Cont...

high-expressions.blogspot.com said...

Cont. From above

It is not that God is evil, but it is God is honor or honorable.  God does not intend evil against any of us (but the demand of His holiness needs to be satisfied at one point or another, and we pray for ourselves, that for us, each individual, God be merciful to hold back any punishment in finality for us, if any, until the very end). Even so, He can use anything, even the evil ones, even as He honors He has given volition to men, from Creation. You can have your volition, and He can use anything. 

We are exhorted to bring wayward brethrens back, but really, as much as we hate it, so to speak, at times, we just cannot do anything, because we have to respect the person(s) choice or volition, and so, we let him or them go his/their way.  Yes, we can hold him or them in prayers, but even that, at times, we have to do housekeeping for that list of people we intercede specifically; how long can your list be; we have to delete some and add some at some point in time (but I am not saying, there is general formula that you are to follow, like" drop a name when ...."  When God desires it stays on, it is to stay on, your list of people to pray for). We let go of such people, including we no longer pray for their shielding from the full(er) force of the evil one(s) to "wake him/them up". I and some others, believe God does that too, and so, in extreme circumstance, we likewise do that.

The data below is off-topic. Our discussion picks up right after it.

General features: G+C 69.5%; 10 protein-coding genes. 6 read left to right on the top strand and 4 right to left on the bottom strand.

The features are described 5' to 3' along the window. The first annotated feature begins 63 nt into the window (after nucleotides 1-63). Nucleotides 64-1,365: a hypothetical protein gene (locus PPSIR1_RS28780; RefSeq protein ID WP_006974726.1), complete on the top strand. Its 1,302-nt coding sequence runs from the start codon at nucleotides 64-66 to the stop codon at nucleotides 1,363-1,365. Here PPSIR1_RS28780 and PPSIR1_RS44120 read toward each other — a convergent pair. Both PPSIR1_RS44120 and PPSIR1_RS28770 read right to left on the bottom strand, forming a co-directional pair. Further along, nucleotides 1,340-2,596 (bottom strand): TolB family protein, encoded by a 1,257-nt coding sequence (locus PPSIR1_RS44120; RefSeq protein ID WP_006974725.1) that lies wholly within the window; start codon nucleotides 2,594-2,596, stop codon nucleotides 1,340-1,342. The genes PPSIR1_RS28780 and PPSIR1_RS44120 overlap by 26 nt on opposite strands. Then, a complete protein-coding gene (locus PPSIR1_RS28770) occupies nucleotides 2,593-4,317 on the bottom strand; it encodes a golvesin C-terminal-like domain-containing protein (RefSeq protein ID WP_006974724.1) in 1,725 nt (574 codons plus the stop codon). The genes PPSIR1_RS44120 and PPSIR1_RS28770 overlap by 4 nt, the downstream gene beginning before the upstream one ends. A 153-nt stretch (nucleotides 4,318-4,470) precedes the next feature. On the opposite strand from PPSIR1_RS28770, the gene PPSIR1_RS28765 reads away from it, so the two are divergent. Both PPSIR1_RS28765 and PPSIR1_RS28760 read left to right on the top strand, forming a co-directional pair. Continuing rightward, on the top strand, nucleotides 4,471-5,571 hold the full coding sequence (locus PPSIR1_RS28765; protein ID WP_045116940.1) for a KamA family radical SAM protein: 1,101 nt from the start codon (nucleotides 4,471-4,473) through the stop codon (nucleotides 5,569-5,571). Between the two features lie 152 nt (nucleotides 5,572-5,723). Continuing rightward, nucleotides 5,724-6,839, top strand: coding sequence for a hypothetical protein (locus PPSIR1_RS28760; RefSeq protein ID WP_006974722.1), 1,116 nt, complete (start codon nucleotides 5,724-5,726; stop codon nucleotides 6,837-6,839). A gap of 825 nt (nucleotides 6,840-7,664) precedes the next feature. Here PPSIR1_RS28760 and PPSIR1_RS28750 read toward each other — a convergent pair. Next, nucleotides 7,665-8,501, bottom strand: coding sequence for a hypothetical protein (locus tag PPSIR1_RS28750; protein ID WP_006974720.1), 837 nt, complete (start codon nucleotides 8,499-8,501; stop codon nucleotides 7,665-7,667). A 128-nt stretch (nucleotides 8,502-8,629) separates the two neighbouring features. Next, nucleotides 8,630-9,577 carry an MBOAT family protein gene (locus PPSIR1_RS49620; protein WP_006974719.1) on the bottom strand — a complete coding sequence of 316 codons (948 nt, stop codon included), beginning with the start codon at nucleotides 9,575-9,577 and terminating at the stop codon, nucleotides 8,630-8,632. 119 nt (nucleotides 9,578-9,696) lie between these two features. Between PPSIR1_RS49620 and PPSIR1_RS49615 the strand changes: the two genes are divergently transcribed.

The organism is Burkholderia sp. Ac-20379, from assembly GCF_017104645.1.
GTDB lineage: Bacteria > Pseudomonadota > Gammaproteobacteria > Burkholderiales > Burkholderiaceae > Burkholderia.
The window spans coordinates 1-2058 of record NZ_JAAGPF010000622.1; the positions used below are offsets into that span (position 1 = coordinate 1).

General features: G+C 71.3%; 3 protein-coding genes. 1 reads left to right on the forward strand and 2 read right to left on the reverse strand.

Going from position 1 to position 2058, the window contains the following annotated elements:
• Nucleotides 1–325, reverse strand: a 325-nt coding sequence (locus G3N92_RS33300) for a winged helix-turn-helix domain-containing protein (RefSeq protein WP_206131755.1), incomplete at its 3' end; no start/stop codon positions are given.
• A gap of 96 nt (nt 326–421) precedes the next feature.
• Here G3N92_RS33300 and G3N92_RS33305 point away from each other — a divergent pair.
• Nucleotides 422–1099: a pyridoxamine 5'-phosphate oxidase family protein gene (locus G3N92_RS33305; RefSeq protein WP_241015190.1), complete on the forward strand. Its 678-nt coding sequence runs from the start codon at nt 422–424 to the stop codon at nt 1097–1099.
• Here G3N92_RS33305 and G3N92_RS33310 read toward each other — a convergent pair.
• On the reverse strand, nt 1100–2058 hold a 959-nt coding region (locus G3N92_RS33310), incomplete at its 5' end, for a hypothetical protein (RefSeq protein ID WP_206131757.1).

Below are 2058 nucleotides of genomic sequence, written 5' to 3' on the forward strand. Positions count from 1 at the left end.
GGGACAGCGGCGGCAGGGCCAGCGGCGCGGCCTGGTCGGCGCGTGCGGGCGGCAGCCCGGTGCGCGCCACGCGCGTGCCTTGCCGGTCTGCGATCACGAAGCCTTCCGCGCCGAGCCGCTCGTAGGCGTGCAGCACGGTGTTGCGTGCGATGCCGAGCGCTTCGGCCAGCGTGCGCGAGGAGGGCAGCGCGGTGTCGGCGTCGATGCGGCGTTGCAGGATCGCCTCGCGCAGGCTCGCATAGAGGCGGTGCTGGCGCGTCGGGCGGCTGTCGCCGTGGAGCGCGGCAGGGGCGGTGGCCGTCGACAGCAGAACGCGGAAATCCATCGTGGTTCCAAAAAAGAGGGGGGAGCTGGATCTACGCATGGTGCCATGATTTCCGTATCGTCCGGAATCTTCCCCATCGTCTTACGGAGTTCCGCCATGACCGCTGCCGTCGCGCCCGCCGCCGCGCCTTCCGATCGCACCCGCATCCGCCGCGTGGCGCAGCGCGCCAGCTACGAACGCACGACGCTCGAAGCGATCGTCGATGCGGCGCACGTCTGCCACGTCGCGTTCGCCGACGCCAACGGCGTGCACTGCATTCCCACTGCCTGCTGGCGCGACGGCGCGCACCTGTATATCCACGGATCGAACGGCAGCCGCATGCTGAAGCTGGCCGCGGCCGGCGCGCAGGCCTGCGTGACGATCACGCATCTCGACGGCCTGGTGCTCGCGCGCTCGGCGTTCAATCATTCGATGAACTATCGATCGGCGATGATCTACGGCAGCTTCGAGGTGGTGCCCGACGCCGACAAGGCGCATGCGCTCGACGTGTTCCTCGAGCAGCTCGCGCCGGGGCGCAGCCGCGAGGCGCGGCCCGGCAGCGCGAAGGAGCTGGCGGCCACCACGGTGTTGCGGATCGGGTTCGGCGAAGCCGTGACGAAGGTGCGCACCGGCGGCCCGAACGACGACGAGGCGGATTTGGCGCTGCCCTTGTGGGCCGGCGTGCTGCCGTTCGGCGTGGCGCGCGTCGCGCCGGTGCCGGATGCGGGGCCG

Nothing is outside of God's preview, however, and so, He longs for even such strayed individuals to turn of heart, and He will receive them back in love -  the parable of the return of the prodigal son, is an illustration of this.  And so, even as we claim we act in a manner that God would act, we have to be embracing the full works of it, meaning including the underlying motivation, and be prepared to receive back a heart that turns back.

Anthony Chia, high.expressions